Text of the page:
Elizabeth Warren ends up a winner in spending fight

Elizabeth Warren: 'The game is rigged'
Elizabeth Warren: 'The game is rigged'

Senator Elizabeth Warren lost her battle over the government spending bill. But she ended the week a winner.

Warren implored her colleagues to change the bill because it undoes a central piece of the Dodd-Frank financial reform law. Warren called the legislation a giveaway to Wall Street "written by lobbyists for Citigroup."

She won over a few supporters, and Congress ended up voting for the spending bill despite her objection from the left and unrelated immigration concerns among some Republicans.

Warren's campaign and No vote against the bill fueled those who want her to run for the 2016 Democratic nomination for president.

"Elizabeth Warren was told to stay quiet, but she didn't - and it's paying off," read a Sunday morning headline from The Washington Post.

The paper noted that "she can operate as an insider without giving her up outsider credentials," citing her recent appointment to Senate Democratic leadership.

Related: Another Democrat joins Warren's fight against Treasury nominee

Politico tested the temperature of progressive activists. "With every recent anti-establishment move, the Massachusetts Democrat grows more attractive as a 2016 (presidential) candidate, both in her own right and as a progressive foil for Hillary Clinton."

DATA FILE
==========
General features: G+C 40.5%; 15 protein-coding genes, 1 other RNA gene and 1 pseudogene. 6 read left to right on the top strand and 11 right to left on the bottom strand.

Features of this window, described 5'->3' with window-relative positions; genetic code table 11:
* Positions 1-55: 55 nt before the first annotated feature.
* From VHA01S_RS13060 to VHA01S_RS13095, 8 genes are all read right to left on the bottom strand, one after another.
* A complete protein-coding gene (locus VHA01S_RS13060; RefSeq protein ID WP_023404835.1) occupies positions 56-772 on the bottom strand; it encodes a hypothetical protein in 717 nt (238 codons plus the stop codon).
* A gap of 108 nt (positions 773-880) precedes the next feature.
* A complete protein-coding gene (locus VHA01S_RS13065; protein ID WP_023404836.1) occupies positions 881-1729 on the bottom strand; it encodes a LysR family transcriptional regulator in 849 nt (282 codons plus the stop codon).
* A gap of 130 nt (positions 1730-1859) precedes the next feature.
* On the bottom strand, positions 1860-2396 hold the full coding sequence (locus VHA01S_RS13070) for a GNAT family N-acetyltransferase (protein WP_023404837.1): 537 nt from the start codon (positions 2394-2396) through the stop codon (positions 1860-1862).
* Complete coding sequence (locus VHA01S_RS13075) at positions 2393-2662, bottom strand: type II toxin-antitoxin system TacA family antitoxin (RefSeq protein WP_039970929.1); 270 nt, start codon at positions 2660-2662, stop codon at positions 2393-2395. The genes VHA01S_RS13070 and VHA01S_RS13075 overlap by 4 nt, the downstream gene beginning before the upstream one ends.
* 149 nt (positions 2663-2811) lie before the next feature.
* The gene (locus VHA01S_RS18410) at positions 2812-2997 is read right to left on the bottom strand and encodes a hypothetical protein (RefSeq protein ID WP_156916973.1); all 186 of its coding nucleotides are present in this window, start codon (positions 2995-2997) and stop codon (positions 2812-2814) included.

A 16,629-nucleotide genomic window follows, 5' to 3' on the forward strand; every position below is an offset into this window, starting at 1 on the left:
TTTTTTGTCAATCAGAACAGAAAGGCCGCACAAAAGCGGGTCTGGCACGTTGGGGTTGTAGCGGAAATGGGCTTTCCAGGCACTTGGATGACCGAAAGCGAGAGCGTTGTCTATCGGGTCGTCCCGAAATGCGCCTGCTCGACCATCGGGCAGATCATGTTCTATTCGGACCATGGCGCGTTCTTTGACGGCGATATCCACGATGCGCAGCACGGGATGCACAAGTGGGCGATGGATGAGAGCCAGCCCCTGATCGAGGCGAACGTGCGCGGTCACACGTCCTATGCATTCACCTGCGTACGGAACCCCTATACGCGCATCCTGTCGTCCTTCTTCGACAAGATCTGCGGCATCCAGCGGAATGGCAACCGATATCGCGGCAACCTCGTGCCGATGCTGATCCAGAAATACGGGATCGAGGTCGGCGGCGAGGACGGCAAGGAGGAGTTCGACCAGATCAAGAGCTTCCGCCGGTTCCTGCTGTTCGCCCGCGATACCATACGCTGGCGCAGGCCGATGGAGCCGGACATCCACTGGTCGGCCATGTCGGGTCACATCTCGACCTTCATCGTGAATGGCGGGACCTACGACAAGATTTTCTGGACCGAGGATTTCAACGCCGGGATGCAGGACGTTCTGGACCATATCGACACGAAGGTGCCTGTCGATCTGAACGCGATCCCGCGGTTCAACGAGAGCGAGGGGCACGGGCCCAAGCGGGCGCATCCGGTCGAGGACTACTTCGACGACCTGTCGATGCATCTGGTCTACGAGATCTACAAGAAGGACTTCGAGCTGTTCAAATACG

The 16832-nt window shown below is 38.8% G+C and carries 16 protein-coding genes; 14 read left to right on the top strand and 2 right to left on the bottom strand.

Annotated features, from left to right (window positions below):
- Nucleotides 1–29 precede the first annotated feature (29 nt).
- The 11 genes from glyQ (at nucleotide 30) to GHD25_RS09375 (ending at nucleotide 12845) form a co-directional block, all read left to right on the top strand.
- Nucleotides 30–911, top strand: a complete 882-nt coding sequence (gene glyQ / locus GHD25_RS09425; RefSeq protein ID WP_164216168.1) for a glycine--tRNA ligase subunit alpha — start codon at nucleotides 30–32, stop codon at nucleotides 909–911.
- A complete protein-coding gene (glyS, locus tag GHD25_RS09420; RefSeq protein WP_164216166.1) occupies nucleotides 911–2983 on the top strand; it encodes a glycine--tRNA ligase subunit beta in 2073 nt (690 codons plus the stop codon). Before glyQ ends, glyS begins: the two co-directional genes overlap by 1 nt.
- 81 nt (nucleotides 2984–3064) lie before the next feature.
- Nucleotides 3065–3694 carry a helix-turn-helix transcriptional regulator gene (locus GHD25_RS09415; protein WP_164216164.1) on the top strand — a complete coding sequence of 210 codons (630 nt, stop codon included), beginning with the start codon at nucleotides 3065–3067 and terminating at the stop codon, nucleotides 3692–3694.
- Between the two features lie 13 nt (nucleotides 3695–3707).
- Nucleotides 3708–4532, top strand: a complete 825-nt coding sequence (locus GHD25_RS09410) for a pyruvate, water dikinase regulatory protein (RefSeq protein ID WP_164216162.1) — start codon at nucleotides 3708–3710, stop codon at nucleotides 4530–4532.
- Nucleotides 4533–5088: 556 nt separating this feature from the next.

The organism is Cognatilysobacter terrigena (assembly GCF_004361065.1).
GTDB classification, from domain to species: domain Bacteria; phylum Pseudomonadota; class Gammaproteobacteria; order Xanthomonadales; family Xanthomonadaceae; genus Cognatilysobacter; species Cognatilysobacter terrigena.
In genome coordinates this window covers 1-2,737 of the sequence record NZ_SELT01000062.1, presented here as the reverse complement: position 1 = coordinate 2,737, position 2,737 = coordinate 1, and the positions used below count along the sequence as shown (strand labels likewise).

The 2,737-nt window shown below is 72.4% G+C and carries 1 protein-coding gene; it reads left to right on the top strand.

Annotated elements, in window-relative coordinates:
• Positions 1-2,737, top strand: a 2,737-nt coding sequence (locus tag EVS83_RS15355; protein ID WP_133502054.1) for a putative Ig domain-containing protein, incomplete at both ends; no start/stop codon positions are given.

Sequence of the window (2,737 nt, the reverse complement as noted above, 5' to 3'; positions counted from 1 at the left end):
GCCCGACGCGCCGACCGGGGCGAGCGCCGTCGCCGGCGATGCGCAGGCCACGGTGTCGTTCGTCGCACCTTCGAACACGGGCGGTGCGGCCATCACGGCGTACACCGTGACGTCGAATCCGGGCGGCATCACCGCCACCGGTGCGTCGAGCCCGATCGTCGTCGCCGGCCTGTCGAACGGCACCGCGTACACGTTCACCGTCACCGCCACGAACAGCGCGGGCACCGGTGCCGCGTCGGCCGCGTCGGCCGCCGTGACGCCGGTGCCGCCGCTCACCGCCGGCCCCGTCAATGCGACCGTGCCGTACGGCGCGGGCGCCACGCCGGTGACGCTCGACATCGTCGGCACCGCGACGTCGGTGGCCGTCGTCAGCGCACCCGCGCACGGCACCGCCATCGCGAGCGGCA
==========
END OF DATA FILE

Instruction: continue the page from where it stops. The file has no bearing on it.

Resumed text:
She's currently a foil for her own party, leading the charge against President Obama's nominee to a key Treasury Department post.

The Huffington Post even published a commentary on her Senate floor speech against the spending bill. "The Speech That Could Make Elizabeth Warren the Next President of the United States," read the headline.

Warren has said repeatedly she isn't interested in pursuing the White House next election.

But Ready For Warren, a group pushing her as a candidate, on Friday unveiled hundreds of signatures in support of her running. The signatures are from 2008 and 20012 Obama campaign employees and volunteers.

"Rising income inequality is the challenge of our times, and we want someone who will stand up for working families and take on the Wall Street banks and special interests that took down our economy," they wrote in a letter posted on the group's site.

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